Thanks to the Pope’s donation, excavation work will begin to reach the groundwater table. The enthusiasm of the Comboni missionary Father Marco Canofi and the Abitolem community
David Dionissi – Vatican City
Five thousand euros for the construction of a well in Abitolim, in the Diocese of Moroto, in Uganda. Pope Francis’ donation surprised everyone, and its recipient, Father Marco Canofi, a Comboni missionary for fifty years in Karamoja, northeast of the country, on behalf of the entire community, expressed his “great gratitude” to the Supreme Pontiff for his enduring concern for the poor and for Africa.
Masks of Reggio Emilia prisoners
In Apeitolim, a semi-desert area inhabited mainly by the sheep-breeding Karamojong ethnic group, prisoners from Reggio Emilia Prison had already mobilized. During the most severe phase of the epidemic, thanks to volunteer Anna Protopaba of the Jane Nova Association, they made masks for the children of the mission. In fact, the restrictions led to an increase in the poverty rate, and in that region the incidence of cholera increased, also because “in order to survive, here people put everything in their mouths. They are nomads who have lost all their livestock and, going forward, he had to choose agriculture. But This is not easy.” That was the priest’s warning cry.
The second pandemic wave
Father Marco welcomed the arrival of the captive masks as “a testimony that encourages and gives hope”, because, according to Comboni, the selfishness that often characterizes our lives has been overcome by the “gesture of tenderness with which it moves. Those who know it.” Uganda is currently experiencing a second pandemic wave that experts say could peak between late July and early August. The Ugandan Ministry of Health confirms 83,636 cases and 1,939 deaths so far. The African country is facing a second wave of the epidemic, which prompted President Yoweri Kaguta Museveni to impose new containment measures earlier this month, and parliament eventually closed until July 11 after officials recorded more than a hundred infections among employees. So far, less than 2% of Ugandans have received at least one dose of the cholera vaccine.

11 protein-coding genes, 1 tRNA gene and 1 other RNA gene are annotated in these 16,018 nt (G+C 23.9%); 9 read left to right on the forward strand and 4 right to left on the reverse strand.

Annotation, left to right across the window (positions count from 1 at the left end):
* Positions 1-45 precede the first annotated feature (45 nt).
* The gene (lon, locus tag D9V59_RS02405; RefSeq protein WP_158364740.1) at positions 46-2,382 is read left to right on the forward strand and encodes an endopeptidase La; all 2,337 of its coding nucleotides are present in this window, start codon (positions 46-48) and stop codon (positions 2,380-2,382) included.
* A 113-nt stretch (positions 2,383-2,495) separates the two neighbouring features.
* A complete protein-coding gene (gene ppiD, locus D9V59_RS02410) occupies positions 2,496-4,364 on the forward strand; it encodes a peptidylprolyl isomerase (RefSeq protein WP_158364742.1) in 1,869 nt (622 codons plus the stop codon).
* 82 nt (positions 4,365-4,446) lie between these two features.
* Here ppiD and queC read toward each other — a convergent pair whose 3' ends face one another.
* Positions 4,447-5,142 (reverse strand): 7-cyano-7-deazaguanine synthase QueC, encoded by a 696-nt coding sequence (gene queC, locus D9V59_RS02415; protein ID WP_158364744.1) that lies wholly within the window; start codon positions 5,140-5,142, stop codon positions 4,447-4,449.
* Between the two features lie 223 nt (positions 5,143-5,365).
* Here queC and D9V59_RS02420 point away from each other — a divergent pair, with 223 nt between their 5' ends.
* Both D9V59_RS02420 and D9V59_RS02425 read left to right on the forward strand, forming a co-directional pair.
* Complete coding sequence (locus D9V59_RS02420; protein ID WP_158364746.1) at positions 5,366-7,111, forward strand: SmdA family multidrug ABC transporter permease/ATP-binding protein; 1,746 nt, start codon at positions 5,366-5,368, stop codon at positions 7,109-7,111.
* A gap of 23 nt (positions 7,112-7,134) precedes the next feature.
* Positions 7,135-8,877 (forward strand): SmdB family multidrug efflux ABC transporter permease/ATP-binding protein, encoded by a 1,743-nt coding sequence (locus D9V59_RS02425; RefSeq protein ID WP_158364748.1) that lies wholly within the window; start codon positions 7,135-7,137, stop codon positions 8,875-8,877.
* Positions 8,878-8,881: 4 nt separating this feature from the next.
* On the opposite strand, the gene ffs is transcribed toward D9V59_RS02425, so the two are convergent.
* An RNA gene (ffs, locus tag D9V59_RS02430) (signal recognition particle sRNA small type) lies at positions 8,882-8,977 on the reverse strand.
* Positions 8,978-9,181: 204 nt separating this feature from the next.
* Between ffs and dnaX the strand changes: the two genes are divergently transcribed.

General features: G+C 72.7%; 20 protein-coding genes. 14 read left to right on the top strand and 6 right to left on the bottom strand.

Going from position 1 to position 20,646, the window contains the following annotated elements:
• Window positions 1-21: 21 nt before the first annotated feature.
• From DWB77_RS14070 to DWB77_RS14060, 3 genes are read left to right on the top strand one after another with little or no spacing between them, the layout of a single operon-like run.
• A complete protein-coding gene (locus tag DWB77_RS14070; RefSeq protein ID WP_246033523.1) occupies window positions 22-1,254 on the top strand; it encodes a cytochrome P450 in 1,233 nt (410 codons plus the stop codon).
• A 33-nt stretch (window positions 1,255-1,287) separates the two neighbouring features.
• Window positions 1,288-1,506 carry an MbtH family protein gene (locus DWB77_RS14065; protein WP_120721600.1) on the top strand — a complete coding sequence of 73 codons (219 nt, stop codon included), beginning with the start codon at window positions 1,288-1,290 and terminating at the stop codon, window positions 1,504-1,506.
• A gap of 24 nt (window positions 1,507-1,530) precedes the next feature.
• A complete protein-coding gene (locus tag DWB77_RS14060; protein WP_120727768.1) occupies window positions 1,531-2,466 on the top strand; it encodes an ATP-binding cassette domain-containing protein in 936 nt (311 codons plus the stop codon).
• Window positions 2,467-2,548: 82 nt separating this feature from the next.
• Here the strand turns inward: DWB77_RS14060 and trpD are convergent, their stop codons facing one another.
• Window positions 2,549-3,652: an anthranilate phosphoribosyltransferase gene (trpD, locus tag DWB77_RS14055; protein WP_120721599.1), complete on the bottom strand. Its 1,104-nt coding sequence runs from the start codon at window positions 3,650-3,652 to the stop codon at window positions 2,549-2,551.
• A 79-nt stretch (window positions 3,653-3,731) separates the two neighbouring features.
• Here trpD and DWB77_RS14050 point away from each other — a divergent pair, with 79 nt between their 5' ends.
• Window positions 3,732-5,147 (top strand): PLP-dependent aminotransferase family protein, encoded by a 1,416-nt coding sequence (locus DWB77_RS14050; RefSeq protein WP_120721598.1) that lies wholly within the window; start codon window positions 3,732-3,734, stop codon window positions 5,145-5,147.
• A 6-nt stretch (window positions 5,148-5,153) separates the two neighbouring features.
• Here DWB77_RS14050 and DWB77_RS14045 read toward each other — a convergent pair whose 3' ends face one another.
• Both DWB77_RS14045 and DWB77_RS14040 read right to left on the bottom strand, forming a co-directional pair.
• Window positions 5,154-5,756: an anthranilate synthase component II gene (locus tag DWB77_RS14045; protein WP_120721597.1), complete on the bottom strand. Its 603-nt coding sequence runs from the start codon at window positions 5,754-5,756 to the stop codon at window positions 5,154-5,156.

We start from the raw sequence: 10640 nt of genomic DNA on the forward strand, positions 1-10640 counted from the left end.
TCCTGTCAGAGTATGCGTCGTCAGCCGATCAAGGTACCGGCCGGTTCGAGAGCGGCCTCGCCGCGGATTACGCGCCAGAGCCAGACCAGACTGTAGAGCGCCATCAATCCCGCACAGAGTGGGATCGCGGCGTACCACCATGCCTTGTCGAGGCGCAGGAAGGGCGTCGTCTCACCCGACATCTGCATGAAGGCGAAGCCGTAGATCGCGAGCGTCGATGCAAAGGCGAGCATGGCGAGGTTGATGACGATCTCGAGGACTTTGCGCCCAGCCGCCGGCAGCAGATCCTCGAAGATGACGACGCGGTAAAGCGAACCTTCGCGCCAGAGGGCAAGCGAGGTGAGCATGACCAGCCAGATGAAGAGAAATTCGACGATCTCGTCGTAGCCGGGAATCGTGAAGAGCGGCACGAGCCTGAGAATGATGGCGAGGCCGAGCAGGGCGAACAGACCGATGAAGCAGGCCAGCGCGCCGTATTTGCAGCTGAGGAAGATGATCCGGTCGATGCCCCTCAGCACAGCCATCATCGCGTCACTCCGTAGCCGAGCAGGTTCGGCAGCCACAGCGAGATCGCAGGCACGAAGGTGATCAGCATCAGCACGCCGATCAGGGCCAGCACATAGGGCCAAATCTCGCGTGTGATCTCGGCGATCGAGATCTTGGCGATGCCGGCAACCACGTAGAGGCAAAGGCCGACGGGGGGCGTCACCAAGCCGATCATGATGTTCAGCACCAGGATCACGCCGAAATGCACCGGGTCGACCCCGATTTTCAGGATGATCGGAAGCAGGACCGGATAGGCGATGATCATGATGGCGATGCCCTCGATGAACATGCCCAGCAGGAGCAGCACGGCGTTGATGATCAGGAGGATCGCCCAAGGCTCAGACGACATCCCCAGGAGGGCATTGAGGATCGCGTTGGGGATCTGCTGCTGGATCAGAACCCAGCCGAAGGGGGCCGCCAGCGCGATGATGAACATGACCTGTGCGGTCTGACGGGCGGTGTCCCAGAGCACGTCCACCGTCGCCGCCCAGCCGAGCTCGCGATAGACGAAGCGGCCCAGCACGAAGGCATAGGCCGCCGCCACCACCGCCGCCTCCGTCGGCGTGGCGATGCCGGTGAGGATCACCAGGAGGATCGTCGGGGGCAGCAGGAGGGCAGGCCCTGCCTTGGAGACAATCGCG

Thanks to the Pope, water for 35,000 residents
“The construction of the well will allow the local supply of water and will put an end to the long journeys of the women and children of Amaler, Kalwakanir and Abidoro,” explains Father Marco. The first available source, in fact, is about five kilometers from the settlement and they have to travel every day on foot to supply the 35,000 residents.
“At first, I shared the news with those close to the house and the next morning, at the beginning of the Divine Liturgy, I informed the faithful of the Pope’s tenderness towards us. It is a paternal gesture, a blessing and help that will be noticed every time people draw water from that well. There was a cry of joy. Followed by a fervent prayer during the Eucharist
Warm appreciation and constant prayer
After the news of the Pope’s hospitalization, Comboni adds, we convened the council several times to pray together: “We want to bear witness to our tender gratitude, which becomes an intense prayer for this Father that we have before God,” he continues. . “A father who thinks of us, helps us, gives us hope and encourages us not to be afraid and not to feel lonely.”